The Santa Barbara City Council voted unanimously to approve the loan for this project.

Edhat Staff

Written by Edhat Staff

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    • @ Anonymous- Go spend some time with your prospective new neighbors from the other States and jurisdictions around the country at the Cacique or the shelter(s) on Yanonali Street. You will soon see that they are addicts and opportunists that come here for the benefits and all the Santa Barbarba has to offer- Mostly the liberal policies that white guilt produces here in SB and Montecito. The results are the hand wringing about issues like the loss of tourists (INCOME for the City) on State St. just to name one issue. The “Homeless Inc.” administrators from across the country are just WAITING to see if Prop 1 passes this March, so they too can get a piece of the $6.4 BILLION pie with $100k a yr salaries and living in “paradise”…Wake up people.

  1. “Supportive Housing…” LMAO- that is the new DEI think-speak for Low-Low Income / Homeless Housing….Just what the City needs- All the vagrants from across the U.S. can now get on a list from the SBHA for a taxpayer subsidized place to live on the “American Riviera”. This will no doubt bump up the subsidized housing units within the City to over 20% . Wait ’til Newsom’s Prop 1 passes the $6.4 BILLION housing mandate, that will bump up all government housing to 50%, and the vagrants will STILL be coming to CA…!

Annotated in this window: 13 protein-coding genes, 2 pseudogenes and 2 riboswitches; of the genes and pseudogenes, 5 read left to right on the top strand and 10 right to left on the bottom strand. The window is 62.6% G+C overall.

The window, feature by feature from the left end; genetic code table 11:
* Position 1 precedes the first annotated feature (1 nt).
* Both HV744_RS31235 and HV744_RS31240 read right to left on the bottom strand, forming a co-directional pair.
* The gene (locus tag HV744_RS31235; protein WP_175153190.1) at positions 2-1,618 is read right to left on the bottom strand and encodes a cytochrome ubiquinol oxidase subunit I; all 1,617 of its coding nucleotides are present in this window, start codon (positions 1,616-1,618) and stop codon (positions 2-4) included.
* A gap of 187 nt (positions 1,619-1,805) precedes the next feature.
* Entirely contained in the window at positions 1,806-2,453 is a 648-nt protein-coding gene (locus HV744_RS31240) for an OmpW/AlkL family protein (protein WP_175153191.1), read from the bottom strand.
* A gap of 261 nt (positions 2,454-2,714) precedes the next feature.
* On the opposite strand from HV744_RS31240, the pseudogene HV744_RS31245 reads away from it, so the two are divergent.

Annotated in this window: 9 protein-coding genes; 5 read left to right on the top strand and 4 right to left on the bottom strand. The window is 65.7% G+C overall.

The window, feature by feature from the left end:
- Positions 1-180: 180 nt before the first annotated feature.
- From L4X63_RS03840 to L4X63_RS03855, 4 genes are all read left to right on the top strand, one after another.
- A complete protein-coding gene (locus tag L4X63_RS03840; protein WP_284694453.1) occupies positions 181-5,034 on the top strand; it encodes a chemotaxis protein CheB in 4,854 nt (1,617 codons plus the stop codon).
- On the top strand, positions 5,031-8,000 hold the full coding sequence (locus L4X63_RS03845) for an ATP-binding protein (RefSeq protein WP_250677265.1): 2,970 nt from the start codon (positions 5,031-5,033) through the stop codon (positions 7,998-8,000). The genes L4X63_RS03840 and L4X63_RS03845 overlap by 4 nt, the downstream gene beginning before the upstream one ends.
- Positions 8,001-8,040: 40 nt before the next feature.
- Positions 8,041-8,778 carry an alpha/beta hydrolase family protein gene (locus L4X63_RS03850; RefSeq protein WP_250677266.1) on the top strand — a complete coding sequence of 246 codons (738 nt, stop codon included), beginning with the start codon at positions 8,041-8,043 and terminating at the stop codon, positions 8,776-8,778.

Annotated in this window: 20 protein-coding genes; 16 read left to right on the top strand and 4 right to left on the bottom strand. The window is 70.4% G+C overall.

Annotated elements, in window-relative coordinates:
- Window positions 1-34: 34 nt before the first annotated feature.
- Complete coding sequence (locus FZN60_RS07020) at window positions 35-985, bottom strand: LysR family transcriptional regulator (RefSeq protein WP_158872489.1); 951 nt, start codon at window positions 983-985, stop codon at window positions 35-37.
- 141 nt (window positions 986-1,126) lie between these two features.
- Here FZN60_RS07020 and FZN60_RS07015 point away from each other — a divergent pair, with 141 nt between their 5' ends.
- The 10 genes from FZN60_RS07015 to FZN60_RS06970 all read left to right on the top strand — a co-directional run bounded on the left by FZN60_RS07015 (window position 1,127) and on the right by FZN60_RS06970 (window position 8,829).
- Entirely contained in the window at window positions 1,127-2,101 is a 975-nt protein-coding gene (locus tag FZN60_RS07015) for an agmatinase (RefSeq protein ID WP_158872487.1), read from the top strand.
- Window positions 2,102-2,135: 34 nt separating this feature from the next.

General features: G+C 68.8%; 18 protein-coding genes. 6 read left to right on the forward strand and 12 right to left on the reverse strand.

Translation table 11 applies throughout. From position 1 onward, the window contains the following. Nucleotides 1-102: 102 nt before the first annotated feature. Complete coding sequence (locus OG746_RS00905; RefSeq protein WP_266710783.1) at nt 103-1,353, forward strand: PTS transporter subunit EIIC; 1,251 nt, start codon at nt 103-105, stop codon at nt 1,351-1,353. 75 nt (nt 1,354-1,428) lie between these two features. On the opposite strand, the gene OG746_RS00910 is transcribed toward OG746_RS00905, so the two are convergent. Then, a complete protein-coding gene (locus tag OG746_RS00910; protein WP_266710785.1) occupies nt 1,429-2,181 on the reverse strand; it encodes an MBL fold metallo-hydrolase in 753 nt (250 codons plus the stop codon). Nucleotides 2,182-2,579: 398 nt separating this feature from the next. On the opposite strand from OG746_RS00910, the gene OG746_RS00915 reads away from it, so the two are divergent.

2. This city council must hate our beautiful city. Whe do we vote them out. I over by a housing unit like this believe me when I say they are not the best. Neighbors. People spend millions to live in nice safe places then a city can do this to them. Very unfair. There are better places to place people not in established neighborhoods

  3. I haven’t seen anything about how this project will be funded in the long term – i.e. who will pay for management, maintenance, utilities, upgrades, loan repayment, etc. If the Housing Authority hasn’t committed that this will be self-supporting from rents then I must assume that the tax payers will be stuck with the bills – again!